In this week’s FOIA roundup, records reveal that taxpayers paid for a Mar-a-Lago liquor bill, USA TODAY starts a national police misconduct records database, and the D.C. Metro is sued over customer satisfaction survey records.
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Taxpayers paid a $1,000 bar tab for Trump and company
Records obtained by Property of the People in collaboration with ProPublica and covered by WNYC as part of their “Trump, Inc.” series revealed that taxpayers covered a $1,000 Mar-a-Lago bar tab that Trump, White House administrators, President Xi Jinping, and the Chinese delegation racked up in April 2017. Along with the $1,000 liquor bill, the State Department negotiated with the Trump Organization to get a 10% discount at Mar-a-Lago and applied for a Citibank travel card to use exclusively for Mar-a-Lago visits.
USA TODAY publishes database of police misconduct records
USA TODAY, its affiliated newsrooms, and the Invisible Institute in Chicago have compiled a national database of police misconduct records. Through the public records requests that have been filed so far, approximately 85,000 police officers were revealed to have been under investigation for misconduct. The data also highlighted that the majority of decertified police officers are banned for drug and alcohol related offenses, along with assaults and violence. Due to the internal, mostly unregulated structure of police misconduct investigations, some records are incomplete or missing.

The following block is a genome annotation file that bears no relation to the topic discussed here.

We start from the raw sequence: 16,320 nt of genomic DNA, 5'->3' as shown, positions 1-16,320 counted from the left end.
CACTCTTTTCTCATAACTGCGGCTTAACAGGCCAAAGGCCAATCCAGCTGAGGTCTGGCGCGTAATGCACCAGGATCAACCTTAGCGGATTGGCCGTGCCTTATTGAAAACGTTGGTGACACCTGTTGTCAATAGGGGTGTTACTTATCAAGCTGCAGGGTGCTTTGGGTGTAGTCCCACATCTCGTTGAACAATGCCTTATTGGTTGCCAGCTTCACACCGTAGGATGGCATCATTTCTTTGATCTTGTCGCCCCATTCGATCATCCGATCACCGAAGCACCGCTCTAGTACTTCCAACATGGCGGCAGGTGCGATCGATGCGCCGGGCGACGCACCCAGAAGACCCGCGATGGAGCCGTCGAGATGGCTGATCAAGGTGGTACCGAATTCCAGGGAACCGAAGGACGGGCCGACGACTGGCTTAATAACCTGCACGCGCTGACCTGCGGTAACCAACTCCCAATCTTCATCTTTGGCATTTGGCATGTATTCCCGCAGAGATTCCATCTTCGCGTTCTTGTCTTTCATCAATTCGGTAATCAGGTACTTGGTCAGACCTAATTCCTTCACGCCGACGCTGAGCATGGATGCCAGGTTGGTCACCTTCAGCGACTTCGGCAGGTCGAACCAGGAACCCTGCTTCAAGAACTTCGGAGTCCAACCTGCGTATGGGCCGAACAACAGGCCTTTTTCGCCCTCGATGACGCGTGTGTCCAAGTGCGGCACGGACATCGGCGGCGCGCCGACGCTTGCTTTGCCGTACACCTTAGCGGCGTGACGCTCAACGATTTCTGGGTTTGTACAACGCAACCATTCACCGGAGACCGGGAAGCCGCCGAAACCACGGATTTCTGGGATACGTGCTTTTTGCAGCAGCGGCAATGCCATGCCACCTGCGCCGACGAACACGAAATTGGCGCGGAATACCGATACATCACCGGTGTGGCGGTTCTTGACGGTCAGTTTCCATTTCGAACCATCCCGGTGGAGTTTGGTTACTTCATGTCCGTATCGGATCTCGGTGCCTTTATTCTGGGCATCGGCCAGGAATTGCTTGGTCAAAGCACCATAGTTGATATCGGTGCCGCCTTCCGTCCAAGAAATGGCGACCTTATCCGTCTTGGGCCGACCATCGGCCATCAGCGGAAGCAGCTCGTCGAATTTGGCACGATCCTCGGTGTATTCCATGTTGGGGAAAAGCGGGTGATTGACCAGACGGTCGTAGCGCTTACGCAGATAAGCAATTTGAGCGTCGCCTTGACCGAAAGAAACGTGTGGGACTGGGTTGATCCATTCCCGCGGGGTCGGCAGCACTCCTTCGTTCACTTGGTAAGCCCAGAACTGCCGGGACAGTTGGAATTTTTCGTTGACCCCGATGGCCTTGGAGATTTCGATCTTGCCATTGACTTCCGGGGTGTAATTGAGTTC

Read more about the new database and comb through the records here.
D.C. Metro sued over public records request
The group Unsuck DC Metro and Judicial Watch are suing the Washington Metropolitan Area Transit Authority (often referred to as “the Metro”) after the agency refused to release customer satisfaction survey records. Alongside withholding the majority of the documents, the Metro charged Unsuck DC Metro $324.17 for a documents release that only had one of 29 pages unredacted. The Metro also stated that if Unsuck DC Metro didn’t pay the $324.17 fee, two pending records requests would not receive a response.
Read more about Unsuck DC Metro and Judicial Watch’s lawsuit over at the Washington Post.
Image via Wikimedia Commons